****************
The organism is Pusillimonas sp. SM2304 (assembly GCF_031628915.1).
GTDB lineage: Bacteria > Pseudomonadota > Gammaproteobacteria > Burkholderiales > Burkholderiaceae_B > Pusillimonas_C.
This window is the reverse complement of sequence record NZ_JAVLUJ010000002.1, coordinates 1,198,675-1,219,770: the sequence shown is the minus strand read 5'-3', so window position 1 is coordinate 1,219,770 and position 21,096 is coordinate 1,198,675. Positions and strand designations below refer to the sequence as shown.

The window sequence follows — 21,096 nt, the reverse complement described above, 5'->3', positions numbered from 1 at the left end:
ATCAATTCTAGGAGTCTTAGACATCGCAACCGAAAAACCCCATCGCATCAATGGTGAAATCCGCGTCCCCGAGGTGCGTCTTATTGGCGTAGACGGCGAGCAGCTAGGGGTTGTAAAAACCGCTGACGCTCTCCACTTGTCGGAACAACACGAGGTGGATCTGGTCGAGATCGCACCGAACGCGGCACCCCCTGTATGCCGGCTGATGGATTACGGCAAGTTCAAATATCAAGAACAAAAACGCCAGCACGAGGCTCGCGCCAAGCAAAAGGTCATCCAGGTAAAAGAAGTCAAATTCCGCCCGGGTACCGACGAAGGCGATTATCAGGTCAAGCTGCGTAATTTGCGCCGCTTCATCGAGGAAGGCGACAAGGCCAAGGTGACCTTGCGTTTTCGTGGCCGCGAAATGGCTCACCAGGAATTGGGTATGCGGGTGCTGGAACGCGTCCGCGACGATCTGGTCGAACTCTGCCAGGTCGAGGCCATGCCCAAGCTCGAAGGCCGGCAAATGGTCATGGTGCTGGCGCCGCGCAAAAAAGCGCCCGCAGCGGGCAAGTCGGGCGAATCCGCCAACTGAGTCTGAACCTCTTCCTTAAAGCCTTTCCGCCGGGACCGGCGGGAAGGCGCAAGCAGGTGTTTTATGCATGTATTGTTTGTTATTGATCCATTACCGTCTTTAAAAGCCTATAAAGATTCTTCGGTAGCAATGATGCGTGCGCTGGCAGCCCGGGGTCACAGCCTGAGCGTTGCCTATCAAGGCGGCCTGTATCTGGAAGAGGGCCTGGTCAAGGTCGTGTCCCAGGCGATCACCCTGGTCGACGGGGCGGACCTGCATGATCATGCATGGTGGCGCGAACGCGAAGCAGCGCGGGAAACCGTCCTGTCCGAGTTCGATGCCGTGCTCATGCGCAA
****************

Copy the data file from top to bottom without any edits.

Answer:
The organism is Pusillimonas sp. SM2304 (assembly GCF_031628915.1).
GTDB lineage: Bacteria > Pseudomonadota > Gammaproteobacteria > Burkholderiales > Burkholderiaceae_B > Pusillimonas_C.
This window is the reverse complement of sequence record NZ_JAVLUJ010000002.1, coordinates 1,198,675-1,219,770: the sequence shown is the minus strand read 5'-3', so window position 1 is coordinate 1,219,770 and position 21,096 is coordinate 1,198,675. Positions and strand designations below refer to the sequence as shown.

The window sequence follows — 21,096 nt, the reverse complement described above, 5'->3', positions numbered from 1 at the left end:
ATCAATTCTAGGAGTCTTAGACATCGCAACCGAAAAACCCCATCGCATCAATGGTGAAATCCGCGTCCCCGAGGTGCGTCTTATTGGCGTAGACGGCGAGCAGCTAGGGGTTGTAAAAACCGCTGACGCTCTCCACTTGTCGGAACAACACGAGGTGGATCTGGTCGAGATCGCACCGAACGCGGCACCCCCTGTATGCCGGCTGATGGATTACGGCAAGTTCAAATATCAAGAACAAAAACGCCAGCACGAGGCTCGCGCCAAGCAAAAGGTCATCCAGGTAAAAGAAGTCAAATTCCGCCCGGGTACCGACGAAGGCGATTATCAGGTCAAGCTGCGTAATTTGCGCCGCTTCATCGAGGAAGGCGACAAGGCCAAGGTGACCTTGCGTTTTCGTGGCCGCGAAATGGCTCACCAGGAATTGGGTATGCGGGTGCTGGAACGCGTCCGCGACGATCTGGTCGAACTCTGCCAGGTCGAGGCCATGCCCAAGCTCGAAGGCCGGCAAATGGTCATGGTGCTGGCGCCGCGCAAAAAAGCGCCCGCAGCGGGCAAGTCGGGCGAATCCGCCAACTGAGTCTGAACCTCTTCCTTAAAGCCTTTCCGCCGGGACCGGCGGGAAGGCGCAAGCAGGTGTTTTATGCATGTATTGTTTGTTATTGATCCATTACCGTCTTTAAAAGCCTATAAAGATTCTTCGGTAGCAATGATGCGTGCGCTGGCAGCCCGGGGTCACAGCCTGAGCGTTGCCTATCAAGGCGGCCTGTATCTGGAAGAGGGCCTGGTCAAGGTCGTGTCCCAGGCGATCACCCTGGTCGACGGGGCGGACCTGCATGATCATGCATGGTGGCGCGAACGCGAAGCAGCGCGGGAAACCGTCCTGTCCGAGTTCGATGCCGTGCTCATGCGCAA